Date of Award
Doctor of Philosophy (PhD)
Computing and Decision Sciences
Prof. LU Ming-te
Global deployment in information technology (IT) requires understandings of the cultural constraints in technology acceptance and usage behavior. Prior research indicates that the salient technology acceptance models may not be applicable to all cultures since empirical support was mainly obtained from North America. Cultural impact on user acceptance is still at the early stage of research. There has been little research done on technology acceptance and usage behavior in the context of China, which exhibits distinctive cultural differences from countries in North America. The purpose of this thesis is to test the cross-cultural applicability of Technology Acceptance Model in the People’s Republic of China (PRC), and to investigate the influence of cultural values on user acceptance of IT.
Based on a synthesis of technology acceptance and cultural theories, this study incorporates work related cultural values into Technology Acceptance Model (TAM). The four cultural values of individualism/collectivism, power distance, uncertainty avoidance, and masculinity/femininity identified by Hofstede are posited to either directly influence or to moderate user acceptance to email in the context of the PRC.
Data were collected from the banking industry in the PRC. Cultural values were measured at the individual level to avoid over generalizations of cultural typology and to remedy the inadequacy of post hoc explanation in conventional IS cultural studies. Instead of using the scores of national culture proposed by Hofstede’s cultural study in 1980, this study measures cultural values in terms of personal traits to reflect the changes in and the complexity of cultural values in face of a two-decades of societal change.
Structural equation models (SEMs) and moderated structural equation models (MSEMs) are used in the study to explore the direct impact and the moderating effect of cultural values. Confirmatory factor analysis and structural path analysis using LISREL were performed to analyze data collected.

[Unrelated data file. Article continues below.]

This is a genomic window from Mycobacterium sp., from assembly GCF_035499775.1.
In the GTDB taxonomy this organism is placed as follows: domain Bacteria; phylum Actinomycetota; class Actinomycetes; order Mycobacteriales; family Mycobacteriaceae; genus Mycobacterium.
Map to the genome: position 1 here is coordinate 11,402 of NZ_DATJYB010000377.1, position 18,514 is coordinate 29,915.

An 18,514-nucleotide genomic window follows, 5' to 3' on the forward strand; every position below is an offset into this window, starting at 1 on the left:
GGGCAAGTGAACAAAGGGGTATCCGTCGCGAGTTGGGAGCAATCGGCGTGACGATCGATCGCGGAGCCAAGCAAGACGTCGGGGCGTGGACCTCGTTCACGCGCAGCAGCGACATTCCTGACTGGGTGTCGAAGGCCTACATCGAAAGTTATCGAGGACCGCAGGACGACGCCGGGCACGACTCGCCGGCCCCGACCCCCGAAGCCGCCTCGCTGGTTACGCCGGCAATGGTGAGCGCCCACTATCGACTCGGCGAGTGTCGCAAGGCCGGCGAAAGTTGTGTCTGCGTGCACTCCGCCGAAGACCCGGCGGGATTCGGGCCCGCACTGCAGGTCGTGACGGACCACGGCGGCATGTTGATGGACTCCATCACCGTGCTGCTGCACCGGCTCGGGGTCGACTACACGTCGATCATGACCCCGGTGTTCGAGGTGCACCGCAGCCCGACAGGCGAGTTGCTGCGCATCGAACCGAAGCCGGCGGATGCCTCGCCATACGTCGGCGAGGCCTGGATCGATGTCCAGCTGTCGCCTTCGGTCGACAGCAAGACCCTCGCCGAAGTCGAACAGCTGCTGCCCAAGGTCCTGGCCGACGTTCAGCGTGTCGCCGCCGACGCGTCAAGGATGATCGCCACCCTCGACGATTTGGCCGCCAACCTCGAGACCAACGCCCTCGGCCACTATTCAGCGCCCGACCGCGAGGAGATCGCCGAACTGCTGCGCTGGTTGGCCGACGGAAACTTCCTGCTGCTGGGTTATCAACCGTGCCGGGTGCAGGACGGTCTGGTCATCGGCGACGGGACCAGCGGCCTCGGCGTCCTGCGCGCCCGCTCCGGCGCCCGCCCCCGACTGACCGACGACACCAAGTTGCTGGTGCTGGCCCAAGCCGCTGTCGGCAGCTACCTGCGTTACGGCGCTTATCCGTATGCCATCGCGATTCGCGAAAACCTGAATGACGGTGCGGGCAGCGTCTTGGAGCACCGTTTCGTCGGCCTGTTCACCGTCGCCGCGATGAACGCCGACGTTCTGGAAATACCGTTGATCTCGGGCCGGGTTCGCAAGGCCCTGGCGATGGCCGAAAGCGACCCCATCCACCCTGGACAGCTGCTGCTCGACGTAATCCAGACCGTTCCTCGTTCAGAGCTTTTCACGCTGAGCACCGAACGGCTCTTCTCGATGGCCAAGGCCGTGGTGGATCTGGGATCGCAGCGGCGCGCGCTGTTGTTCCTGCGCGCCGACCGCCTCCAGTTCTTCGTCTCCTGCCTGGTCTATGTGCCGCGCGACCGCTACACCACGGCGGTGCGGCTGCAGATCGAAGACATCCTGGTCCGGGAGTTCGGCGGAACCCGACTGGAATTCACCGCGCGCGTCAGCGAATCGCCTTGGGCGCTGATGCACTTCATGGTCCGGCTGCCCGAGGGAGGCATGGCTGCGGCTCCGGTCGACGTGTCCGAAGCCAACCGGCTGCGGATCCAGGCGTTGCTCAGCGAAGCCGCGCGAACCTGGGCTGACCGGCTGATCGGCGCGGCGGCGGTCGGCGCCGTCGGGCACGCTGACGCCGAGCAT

The findings show that cultural values have both direct impact and moderation effect on user acceptance to email. The TAM general model was found to be applicable in the Chinese context. Collectivism was found to be an antecedent of Subjective Norms, while Masculinity has no significant influence on Perceived Usefulness. In addition, Power Distance was found to moderate the relationship between Subjective Norms and Intention to Use email; while Uncertainty Avoidance moderates the relationship between Perceived Ease of Use and Perceived Usefulness of email.
The findings are expected to provide insights that can help international businesses to enhance technology acceptance across national boundaries. An understanding of the relationship between cultural values and technology acceptance should help organizations understand the influence of core societal values on email acceptance and so to better utilize social and cultural practices in organizational technology diffusion. This study suggests a few guidelines for better utilizing computer mediated communication technology in regard to the cultural challenges.
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Huang, L. (2003). The impact of cultural values on email acceptance: Evidence from the PRC (Doctoral dissertation, Lingnan University, Hong Kong). Retrieved from http://dx.doi.org/10.14793/cds_etd.6